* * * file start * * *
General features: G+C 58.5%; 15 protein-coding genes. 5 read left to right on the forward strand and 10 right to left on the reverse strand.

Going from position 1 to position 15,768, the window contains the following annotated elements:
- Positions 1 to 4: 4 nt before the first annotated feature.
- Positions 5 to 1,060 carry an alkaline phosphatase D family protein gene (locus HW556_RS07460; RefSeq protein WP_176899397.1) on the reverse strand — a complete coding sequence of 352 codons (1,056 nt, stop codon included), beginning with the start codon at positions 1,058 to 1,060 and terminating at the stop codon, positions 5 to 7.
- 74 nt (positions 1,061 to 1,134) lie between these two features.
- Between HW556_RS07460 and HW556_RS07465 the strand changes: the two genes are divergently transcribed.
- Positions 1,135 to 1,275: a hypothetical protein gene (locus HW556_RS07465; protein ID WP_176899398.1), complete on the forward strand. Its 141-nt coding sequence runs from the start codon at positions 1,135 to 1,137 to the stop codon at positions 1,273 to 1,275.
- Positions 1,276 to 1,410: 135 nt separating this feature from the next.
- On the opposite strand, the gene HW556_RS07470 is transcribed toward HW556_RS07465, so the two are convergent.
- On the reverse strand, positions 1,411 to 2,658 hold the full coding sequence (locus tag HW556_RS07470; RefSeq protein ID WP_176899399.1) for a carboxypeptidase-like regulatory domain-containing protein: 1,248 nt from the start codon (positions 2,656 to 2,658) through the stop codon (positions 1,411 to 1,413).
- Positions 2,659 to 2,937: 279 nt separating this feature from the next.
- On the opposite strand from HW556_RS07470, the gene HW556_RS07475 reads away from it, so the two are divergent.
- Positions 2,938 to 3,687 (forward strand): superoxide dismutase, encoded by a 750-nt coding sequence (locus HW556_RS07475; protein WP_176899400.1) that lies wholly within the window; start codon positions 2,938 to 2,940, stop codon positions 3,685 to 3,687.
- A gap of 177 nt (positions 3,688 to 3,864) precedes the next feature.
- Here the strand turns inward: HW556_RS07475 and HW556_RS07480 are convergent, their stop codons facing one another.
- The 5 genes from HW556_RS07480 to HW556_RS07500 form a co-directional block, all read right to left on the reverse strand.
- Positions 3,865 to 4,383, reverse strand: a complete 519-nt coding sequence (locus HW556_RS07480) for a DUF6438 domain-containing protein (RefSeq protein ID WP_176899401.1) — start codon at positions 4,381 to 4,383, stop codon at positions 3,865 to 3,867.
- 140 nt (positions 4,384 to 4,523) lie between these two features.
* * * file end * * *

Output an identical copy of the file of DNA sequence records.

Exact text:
General features: G+C 58.5%; 15 protein-coding genes. 5 read left to right on the forward strand and 10 right to left on the reverse strand.

Going from position 1 to position 15,768, the window contains the following annotated elements:
- Positions 1 to 4: 4 nt before the first annotated feature.
- Positions 5 to 1,060 carry an alkaline phosphatase D family protein gene (locus HW556_RS07460; RefSeq protein WP_176899397.1) on the reverse strand — a complete coding sequence of 352 codons (1,056 nt, stop codon included), beginning with the start codon at positions 1,058 to 1,060 and terminating at the stop codon, positions 5 to 7.
- 74 nt (positions 1,061 to 1,134) lie between these two features.
- Between HW556_RS07460 and HW556_RS07465 the strand changes: the two genes are divergently transcribed.
- Positions 1,135 to 1,275: a hypothetical protein gene (locus HW556_RS07465; protein ID WP_176899398.1), complete on the forward strand. Its 141-nt coding sequence runs from the start codon at positions 1,135 to 1,137 to the stop codon at positions 1,273 to 1,275.
- Positions 1,276 to 1,410: 135 nt separating this feature from the next.
- On the opposite strand, the gene HW556_RS07470 is transcribed toward HW556_RS07465, so the two are convergent.
- On the reverse strand, positions 1,411 to 2,658 hold the full coding sequence (locus tag HW556_RS07470; RefSeq protein ID WP_176899399.1) for a carboxypeptidase-like regulatory domain-containing protein: 1,248 nt from the start codon (positions 2,656 to 2,658) through the stop codon (positions 1,411 to 1,413).
- Positions 2,659 to 2,937: 279 nt separating this feature from the next.
- On the opposite strand from HW556_RS07470, the gene HW556_RS07475 reads away from it, so the two are divergent.
- Positions 2,938 to 3,687 (forward strand): superoxide dismutase, encoded by a 750-nt coding sequence (locus HW556_RS07475; protein WP_176899400.1) that lies wholly within the window; start codon positions 2,938 to 2,940, stop codon positions 3,685 to 3,687.
- A gap of 177 nt (positions 3,688 to 3,864) precedes the next feature.
- Here the strand turns inward: HW556_RS07475 and HW556_RS07480 are convergent, their stop codons facing one another.
- The 5 genes from HW556_RS07480 to HW556_RS07500 form a co-directional block, all read right to left on the reverse strand.
- Positions 3,865 to 4,383, reverse strand: a complete 519-nt coding sequence (locus HW556_RS07480) for a DUF6438 domain-containing protein (RefSeq protein ID WP_176899401.1) — start codon at positions 4,381 to 4,383, stop codon at positions 3,865 to 3,867.
- 140 nt (positions 4,384 to 4,523) lie between these two features.